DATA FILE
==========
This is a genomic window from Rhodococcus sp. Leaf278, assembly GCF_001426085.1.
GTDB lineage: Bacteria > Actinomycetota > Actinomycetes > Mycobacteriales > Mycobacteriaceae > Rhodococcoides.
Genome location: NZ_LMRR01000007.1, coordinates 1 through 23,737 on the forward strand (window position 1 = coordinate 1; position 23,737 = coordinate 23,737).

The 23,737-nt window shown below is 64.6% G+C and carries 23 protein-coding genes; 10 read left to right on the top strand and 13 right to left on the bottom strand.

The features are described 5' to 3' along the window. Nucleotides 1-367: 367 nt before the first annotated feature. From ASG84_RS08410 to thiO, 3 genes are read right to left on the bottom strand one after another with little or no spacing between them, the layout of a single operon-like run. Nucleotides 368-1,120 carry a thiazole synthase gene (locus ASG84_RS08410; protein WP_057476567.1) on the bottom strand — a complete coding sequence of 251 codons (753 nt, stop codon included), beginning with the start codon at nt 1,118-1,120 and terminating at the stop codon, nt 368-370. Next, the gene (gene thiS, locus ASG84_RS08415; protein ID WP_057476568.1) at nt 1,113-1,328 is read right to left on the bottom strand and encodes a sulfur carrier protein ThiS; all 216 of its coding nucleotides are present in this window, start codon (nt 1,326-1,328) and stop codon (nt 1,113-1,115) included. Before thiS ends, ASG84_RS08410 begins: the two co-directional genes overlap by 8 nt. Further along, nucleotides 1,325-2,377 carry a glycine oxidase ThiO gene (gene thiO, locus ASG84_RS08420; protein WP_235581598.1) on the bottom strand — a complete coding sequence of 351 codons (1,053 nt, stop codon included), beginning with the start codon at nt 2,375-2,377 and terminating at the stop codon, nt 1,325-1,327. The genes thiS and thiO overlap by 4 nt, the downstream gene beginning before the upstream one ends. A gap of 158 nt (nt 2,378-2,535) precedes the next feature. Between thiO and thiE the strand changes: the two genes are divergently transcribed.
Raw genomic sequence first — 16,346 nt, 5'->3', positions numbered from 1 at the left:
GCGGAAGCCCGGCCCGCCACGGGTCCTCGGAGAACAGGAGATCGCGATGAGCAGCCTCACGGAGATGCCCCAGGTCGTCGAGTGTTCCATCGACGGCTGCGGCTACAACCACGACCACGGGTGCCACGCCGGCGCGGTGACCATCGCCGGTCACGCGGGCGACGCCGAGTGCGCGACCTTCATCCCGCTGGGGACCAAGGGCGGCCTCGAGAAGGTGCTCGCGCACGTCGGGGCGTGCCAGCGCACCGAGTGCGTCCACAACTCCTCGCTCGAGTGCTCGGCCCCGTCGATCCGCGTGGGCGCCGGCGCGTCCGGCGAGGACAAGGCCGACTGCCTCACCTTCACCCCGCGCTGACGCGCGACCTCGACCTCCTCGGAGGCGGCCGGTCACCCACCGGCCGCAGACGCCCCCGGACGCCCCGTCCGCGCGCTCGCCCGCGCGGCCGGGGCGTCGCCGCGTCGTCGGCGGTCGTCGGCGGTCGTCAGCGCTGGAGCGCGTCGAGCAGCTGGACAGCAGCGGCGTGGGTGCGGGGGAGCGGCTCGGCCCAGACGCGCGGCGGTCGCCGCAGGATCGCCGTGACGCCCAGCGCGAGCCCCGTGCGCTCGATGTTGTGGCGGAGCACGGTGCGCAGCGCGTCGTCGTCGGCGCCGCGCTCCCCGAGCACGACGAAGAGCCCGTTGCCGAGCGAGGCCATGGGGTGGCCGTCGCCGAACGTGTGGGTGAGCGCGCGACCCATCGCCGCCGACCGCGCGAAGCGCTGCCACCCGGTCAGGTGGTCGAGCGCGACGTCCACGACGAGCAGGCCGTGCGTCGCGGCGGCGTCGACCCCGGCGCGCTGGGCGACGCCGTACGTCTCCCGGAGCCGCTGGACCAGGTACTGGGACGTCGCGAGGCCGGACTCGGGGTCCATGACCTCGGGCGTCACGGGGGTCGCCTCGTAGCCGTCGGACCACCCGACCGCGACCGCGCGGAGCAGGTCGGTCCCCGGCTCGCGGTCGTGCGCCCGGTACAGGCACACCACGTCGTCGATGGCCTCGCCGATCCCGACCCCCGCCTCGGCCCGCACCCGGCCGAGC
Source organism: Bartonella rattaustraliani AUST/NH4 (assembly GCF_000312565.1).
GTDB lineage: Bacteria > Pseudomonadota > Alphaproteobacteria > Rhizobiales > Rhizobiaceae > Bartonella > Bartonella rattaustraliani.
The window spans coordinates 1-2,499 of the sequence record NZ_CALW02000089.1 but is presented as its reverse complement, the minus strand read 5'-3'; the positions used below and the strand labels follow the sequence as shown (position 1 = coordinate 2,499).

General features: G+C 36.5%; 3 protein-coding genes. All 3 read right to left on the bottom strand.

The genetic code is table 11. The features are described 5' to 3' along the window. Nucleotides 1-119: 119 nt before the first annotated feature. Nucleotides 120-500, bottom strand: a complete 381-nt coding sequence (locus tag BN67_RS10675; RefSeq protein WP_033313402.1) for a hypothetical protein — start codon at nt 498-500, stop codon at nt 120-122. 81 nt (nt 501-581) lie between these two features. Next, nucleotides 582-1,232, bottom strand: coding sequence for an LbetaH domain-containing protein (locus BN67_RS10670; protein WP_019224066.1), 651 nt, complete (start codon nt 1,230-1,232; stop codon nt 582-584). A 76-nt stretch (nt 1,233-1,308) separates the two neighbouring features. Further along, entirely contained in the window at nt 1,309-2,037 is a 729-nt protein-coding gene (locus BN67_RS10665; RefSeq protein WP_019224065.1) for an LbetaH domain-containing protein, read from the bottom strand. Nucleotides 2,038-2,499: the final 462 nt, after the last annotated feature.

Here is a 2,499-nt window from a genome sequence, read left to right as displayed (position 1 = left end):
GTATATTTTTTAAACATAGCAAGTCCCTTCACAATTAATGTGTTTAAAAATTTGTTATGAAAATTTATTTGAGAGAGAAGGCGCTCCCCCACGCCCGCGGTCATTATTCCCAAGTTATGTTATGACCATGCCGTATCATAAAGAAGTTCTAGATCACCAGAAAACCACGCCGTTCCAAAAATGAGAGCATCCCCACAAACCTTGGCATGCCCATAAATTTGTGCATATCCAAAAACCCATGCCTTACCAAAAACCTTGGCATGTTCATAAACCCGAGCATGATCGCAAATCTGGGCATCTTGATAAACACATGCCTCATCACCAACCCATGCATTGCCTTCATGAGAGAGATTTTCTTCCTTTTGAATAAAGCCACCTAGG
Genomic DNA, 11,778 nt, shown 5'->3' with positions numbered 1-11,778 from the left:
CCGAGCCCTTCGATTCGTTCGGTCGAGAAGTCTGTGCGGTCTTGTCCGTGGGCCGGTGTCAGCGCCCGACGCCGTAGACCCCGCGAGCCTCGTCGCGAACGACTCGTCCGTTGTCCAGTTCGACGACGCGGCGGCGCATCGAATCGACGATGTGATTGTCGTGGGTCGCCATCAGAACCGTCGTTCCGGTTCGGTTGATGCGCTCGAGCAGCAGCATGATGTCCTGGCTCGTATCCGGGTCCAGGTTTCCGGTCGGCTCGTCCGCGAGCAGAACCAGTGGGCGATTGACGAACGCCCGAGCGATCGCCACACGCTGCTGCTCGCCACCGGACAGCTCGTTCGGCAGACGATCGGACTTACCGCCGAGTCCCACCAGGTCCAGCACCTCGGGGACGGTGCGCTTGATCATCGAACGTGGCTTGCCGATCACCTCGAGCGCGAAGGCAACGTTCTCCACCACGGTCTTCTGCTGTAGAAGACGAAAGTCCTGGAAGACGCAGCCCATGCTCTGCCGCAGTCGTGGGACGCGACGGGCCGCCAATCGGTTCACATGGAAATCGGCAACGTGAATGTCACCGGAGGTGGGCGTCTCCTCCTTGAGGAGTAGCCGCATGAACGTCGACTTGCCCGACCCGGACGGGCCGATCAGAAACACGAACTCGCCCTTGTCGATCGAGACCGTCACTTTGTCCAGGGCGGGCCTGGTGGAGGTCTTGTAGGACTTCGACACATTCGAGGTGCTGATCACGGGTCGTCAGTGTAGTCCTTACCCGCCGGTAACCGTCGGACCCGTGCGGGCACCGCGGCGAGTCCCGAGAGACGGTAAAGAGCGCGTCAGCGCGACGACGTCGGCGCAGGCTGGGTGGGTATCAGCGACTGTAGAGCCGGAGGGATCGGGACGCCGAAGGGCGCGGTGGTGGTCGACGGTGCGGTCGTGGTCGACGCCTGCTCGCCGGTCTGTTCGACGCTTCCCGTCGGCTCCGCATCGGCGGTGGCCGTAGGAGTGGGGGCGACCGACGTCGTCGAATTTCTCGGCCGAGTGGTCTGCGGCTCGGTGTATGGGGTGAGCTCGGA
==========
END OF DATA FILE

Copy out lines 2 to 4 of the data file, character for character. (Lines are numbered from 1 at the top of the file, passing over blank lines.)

GTDB lineage: Bacteria > Actinomycetota > Actinomycetes > Mycobacteriales > Mycobacteriaceae > Rhodococcoides.
Genome location: NZ_LMRR01000007.1, coordinates 1 through 23,737 on the forward strand (window position 1 = coordinate 1; position 23,737 = coordinate 23,737).

The 23,737-nt window shown below is 64.6% G+C and carries 23 protein-coding genes; 10 read left to right on the top strand and 13 right to left on the bottom strand.